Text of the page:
TAMPA — Transportation played a leading role Wednesday in the Tampa Downtown Partnership's City Council candidates forum, with speakers gravitating toward two schools of thought.
Several predicted the City Council won't be calling the shots on the region's transportation future, though that doesn't mean it wouldn't have any options.
"City Council will not be the lead dog on transportation," said South Tampa businessman Kent King, who is seeking to unseat council member Harry Cohen in District 4.
Others seemed ready to grab the wheel.
"The missing puzzle piece to our success now and down the road is transportation," said jeweler Guido Maniscalco, who is running in District 6. If Tampa wants to be competitive, he said, it needs to get cars off the road.
"What I can do as a member of City Council is use my position of influence to educate people as to why a referendum would work and why it's not a tax but rather an investment in our future," Maniscalco said. "We can only widen the roads so much."
Grass roots advocacy would help, said council member Mike Suarez, who chairs the board of Hillsborough Area Regional Transit Authority, or HART.
Because of the defeats last fall of transit referendums in Pinellas and Polk counties, "There is a lot of apprehension whether or not we're going to get a referendum," said Suarez, who is running for re-election in District 1 on March 3. "I suggest that all of you here talk to your county commissioners and tell them that we need a referendum."
Cohen suggested King downplayed the importance of the issue. With or without a referendum on a sales tax to pay for improved bus service or light rail, Cohen said, the city should look to expand the TECO Line Streetcar System, even out to a multimodal transit hub planned in West Shore.
"Then you actually have a system that gets people between the two major employment centers of the region," he said. "I think that's a huge and important thing for us to do" and "a project that we can do aside from a transportation referendum."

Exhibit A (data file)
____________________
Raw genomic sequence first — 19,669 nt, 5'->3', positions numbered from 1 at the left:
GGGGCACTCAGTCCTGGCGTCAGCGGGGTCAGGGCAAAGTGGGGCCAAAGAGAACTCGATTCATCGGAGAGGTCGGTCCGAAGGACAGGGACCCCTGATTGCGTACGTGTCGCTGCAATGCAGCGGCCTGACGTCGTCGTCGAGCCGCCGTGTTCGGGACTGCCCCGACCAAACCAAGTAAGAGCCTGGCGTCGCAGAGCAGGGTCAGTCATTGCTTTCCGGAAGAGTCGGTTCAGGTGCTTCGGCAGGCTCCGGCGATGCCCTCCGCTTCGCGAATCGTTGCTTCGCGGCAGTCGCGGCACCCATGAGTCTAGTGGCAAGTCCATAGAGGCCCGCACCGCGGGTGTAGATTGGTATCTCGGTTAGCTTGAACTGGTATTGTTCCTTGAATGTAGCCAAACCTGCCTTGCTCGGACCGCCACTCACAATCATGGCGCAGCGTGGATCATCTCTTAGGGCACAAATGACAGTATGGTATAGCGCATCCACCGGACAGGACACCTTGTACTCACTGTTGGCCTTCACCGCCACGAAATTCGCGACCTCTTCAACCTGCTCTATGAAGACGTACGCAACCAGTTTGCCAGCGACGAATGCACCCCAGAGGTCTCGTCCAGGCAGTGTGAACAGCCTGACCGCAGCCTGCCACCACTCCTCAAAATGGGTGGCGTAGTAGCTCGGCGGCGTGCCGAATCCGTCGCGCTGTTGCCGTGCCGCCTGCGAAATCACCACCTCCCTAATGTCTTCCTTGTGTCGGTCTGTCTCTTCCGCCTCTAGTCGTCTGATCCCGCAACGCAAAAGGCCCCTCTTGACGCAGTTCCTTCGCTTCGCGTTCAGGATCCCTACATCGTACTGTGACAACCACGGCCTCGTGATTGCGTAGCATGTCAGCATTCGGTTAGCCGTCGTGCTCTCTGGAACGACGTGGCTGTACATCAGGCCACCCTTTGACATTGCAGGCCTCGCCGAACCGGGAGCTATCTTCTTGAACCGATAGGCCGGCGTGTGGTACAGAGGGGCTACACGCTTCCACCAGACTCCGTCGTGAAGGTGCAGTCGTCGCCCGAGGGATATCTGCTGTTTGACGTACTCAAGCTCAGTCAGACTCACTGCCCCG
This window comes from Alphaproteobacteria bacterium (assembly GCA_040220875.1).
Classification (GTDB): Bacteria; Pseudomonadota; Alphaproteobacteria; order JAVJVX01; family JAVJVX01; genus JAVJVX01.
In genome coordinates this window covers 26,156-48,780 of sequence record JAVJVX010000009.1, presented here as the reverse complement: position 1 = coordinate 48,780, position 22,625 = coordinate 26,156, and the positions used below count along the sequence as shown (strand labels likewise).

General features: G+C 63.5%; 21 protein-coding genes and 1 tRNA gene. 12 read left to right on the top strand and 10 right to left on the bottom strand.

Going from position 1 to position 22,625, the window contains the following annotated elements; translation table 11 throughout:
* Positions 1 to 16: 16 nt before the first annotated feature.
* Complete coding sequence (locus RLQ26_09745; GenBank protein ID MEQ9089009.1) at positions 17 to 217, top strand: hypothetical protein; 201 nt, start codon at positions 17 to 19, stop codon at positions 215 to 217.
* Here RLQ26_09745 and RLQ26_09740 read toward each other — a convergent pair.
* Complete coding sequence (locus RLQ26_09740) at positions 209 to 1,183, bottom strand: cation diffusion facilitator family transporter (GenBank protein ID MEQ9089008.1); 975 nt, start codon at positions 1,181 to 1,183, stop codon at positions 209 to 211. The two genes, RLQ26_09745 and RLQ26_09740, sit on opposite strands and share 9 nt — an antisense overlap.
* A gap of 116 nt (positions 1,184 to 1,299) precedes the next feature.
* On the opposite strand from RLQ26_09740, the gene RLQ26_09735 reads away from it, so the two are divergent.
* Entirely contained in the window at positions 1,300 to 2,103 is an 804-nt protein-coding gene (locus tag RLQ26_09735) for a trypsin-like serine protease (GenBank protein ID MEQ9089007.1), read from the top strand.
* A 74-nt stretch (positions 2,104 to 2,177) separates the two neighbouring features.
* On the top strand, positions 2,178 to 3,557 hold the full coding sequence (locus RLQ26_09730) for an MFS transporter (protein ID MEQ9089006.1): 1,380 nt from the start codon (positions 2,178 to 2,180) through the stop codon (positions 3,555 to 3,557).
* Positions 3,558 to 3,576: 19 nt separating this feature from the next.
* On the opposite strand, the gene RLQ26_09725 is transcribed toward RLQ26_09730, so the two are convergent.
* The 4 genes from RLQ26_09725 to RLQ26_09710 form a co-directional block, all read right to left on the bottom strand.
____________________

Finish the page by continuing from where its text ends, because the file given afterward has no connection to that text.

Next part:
Suarez also said he thinks the management of the streetcar can be reorganized and its operations extended without needing a voter-approved sales tax. Once the city finds $15 million from other sources, including possibly from its community redevelopment areas for downtown and the Channel District, it can apply for federal and state grants.
"I think we can extend it from where it is now into the north downtown area," Suarez said. "Transit helps development, and development helps transit. … Without that, I don't think we're going to have as successful an urban core as we might."
District 6 candidate Jackie Toledo, a civil engineer, said, "We don't need to wait and see what happens with a referendum. We need to make our transportation system as efficient as possible."
Even those candidates who saw a limited role for the council on future regional transit policy said the council should be addressing parts of the larger picture.
District 2 candidate Joseph Citro said "the best bang for the buck" would be for government to build the landings for ferry service, so that private operators could bring in the boats.
And King agreed that "the council can support extending the streetcar service to the rest of downtown."
"Being able to ride the streetcar from one end of downtown to another, to take in a hockey game or whatever, makes sense," he said.